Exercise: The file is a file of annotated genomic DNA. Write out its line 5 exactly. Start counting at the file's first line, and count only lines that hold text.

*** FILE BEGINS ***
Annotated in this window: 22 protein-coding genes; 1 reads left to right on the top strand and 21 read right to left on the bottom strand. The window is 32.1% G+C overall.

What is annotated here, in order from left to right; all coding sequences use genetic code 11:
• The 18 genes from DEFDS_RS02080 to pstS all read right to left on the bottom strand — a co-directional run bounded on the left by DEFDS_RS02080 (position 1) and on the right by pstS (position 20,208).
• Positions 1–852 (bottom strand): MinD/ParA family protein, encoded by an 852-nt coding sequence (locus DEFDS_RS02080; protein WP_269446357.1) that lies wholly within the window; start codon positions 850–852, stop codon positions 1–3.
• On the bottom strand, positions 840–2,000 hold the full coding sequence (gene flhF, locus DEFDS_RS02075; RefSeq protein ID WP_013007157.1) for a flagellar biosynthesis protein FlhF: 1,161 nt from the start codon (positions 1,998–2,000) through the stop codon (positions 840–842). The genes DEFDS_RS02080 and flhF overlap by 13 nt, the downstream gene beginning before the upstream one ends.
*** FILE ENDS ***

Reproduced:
• On the bottom strand, positions 840–2,000 hold the full coding sequence (gene flhF, locus DEFDS_RS02075; RefSeq protein ID WP_013007157.1) for a flagellar biosynthesis protein FlhF: 1,161 nt from the start codon (positions 1,998–2,000) through the stop codon (positions 840–842). The genes DEFDS_RS02080 and flhF overlap by 13 nt, the downstream gene beginning before the upstream one ends.